> inexpressibility of certain questions).

Yes, but that is not the kind of completeness we are talking about
here.

> Speaking of the OP question, is he trying to show that his query
> language is as expressive/'complete' as RA/RC, more
> expressive/'complete', or his question is about something completely
> different ?

Since this was originally my question and the OP indicated that he not
yet fully understands what I meant, I'm going to answer this for my
question: it is about something completely different.

> What's confusing, to me at least, is that in another thread you said
> that the question was about complete theories, that is about
> completeness in the context of the first incompleteness theorem.

It is. Because we talking about a system where we have a semantical
notion of truth for algebraic identities and a syntactical one
(derivation from the set of given algebraic identies by applying them
to each other) and the question is if these two are the same.

-- Jan Hidders
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Mikito Harakiri

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Since: Apr 05, 2005
Posts: 191



(Msg. 7) Posted: Fri Apr 07, 2006 1:25 pm
Post subject: Re: Relational lattice completeness [Login to view extended thread Info.]
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Jan Hidders wrote:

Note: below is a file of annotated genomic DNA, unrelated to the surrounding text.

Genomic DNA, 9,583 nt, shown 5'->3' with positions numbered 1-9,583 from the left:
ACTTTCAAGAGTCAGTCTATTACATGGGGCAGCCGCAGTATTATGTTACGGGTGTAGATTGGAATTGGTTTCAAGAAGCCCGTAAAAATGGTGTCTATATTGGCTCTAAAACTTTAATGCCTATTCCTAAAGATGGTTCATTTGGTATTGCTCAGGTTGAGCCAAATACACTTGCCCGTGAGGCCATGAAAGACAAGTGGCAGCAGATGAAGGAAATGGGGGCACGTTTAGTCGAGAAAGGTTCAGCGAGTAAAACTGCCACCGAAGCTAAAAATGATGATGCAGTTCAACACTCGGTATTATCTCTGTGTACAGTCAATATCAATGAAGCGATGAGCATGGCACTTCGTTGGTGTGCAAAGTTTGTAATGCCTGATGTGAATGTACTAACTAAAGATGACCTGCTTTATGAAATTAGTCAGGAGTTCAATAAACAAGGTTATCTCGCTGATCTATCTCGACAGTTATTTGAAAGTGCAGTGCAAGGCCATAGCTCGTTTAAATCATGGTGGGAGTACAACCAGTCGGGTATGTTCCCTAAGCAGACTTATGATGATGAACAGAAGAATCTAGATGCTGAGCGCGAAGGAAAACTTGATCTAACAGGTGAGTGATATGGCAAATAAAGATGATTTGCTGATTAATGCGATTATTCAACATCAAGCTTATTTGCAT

> It is. Because we talking about a system where we have a semantical
> notion of truth for algebraic identities and a syntactical one
> (derivation from the set of given algebraic identies by applying them
> to each other) and the question is if these two are the same.

What makes your question hard is that the idea of formal derivation of
algebraic identities is not mature enough yet.

Consider the chain of rewritings for push-select-through-project on
page 7. On step 8 the Spight criteria is applied. It's highly informal.
We looked on the set of attributes of the each relation, check that
they meet the condition, then apply the distributivity law. This step
is highly informal. It has to be be broken down to a series of smaller
steps which are simple applications of aximoatic equalities.

Next, consider the step #13 in push-cross-through-project rewritings on
page 8. Informally, it is obvious that

`x` /\ B(z) = `xz`

(cross product of the empty relation `x` with the other relation is
empty)
but what axiom identity were appied on this step exactly?
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Vadim Tropashko

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Since: Feb 13, 2005
Posts: 57



(Msg. 8) Posted: Fri Apr 07, 2006 2:05 pm
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Mikito Harakiri wrote:
> Next, consider the step #13 in push-cross-through-project rewritings on
> page 8. Informally, it is obvious that
>
> `x` /\ B(z) = `xz`
>
> (cross product of the empty relation `x` with the other relation is
> empty)
> but what axiom identity were appied on this step exactly?